I also like the Glucofacts software that’s on Bayer’s site. I’ve uploaded to it a couple of times and it’s pretty neat. Not perfect, but I like it a lot better than some out there. Oh, and the meter charges while you upload!

And this is where the “cons” I was speaking of in my last post comes in: There is a light around the strip port. But it’s not there to help you see where to put the strip in in the dark. It’s there to show you that the meter is charging. The light flashes as it’s being charged, and stops when it’s done. I think they could have done a better job at making it multi-functional. (ACTUALLY – The port-light can be activated before inserting the strip by double-tapping the power/menu button. Thank you for the comment, Emily!!!) The second “con” is that this meter is only available as a Minimed “Link” meter, not a stand-alone USB like the original Contour USB, and only available through Minimed. This is a great meter (in my opinion) and to be strictly for Minimed sucks because I think a lot of people could benefit from it functionally and cost-effectiveness if they were able to market it to more than just MM pumpers. There is the Contour Next EZ meter, but it’s the bottom-loading disk-shaped one. It is affordable at about $10-ish dollars, but it’s no USB with color screen, and you would have to have a special cable to upload it.

I think I might stick with this meter for a while. I really do like it. I like that I don’t have to use it with the MM pump (I can turn the Link function of it off), and if in a bind and Wal-Mart has an issue getting my strips as they’ve done in the past – I can pay out of pocket for another bottle of these easier than I could for ones for another meter.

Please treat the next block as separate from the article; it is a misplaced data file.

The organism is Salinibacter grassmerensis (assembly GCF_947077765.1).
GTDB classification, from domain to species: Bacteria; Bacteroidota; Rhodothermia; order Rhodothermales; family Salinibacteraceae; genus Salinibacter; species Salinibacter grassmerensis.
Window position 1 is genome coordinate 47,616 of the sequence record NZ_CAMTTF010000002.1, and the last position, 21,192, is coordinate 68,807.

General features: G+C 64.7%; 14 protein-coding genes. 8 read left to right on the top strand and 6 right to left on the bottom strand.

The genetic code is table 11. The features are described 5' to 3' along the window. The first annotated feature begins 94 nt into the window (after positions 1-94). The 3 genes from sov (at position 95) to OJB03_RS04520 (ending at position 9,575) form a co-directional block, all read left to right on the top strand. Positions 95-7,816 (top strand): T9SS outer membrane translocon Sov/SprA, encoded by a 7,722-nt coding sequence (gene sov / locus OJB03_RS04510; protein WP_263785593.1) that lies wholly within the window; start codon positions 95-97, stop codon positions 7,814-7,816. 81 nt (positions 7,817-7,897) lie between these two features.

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Accuracy: Should It Matter Right Now?

Right now, there’s a lot of people testing and trying out new or different meters and choosing one over the other saying one seems more accurate than the other. And while this may be true in some cases, there’s one fact that still remains:

The FDA still has the same standard across the board – They must test within ± 20% of the YSI method for fingerstick analysis if the glucose concentration is above 75mg/dl.

New Freestyle (not Lite) test strips.

VerioIQ Accuracy results

Well, I don’t know about you, but I don’t like to stay around 75mg/dl too long. My comfort zone is 85-125 (YDMV). So that means that outside of that, my readings that come back on my meter are allowed to be ± 20% of that number. So, it’s allowed to be 100-150mg/dl if my actual blood glucose reading is 125.

Thankfully, though, a lot of companies are actually closer to ± 15%, meaning that I could be 106-144, which still isn’t much when you think about it, and still doesn’t seem like much even in the higher numbers:

Actual BG    ± 20%         ±15

300            240-360     255-345

Even still, if I were to choose the VerioIQ over my Freestyle, then “technically” there shouldn’t be a difference, right? Since 98-99% of the tests are within the ± 15% accuracy range?

And yet, we still see pictures of them being so far off. Or were they? Maybe our bg’s were smack dab in the middle and one read the higher end of the spectrum verses the other reading the lower?

I just don’t know if griping over accuracy should matter any more. Not until requirements are tightened up to maybe 100% of tests being within ± 10% or even ± 5%, which would be a dream! Granted, I probably just made a few of you mad by saying that, but it’s true. What’s the use in fussing and raising Cain if the FDA refuses to tighten up on what’s “acceptable”? You can go check your sugar on ten different meters and all of them will come up with a different result, even more so if you use various brands. They all differ from one to another.

Accuracy isn’t any less important to me than it is to you. I still have to treat based off of the result that’s given to me. What we need to do is find a way to more effectively reach out to the FDA to petition for tighter allowable ranges.

I want to do something about this. I want to make a difference. I want our voices to be heard about this issue that is so important to all of us, and I want to do it in an effective way. The problem is, I just don’t know where or how to start.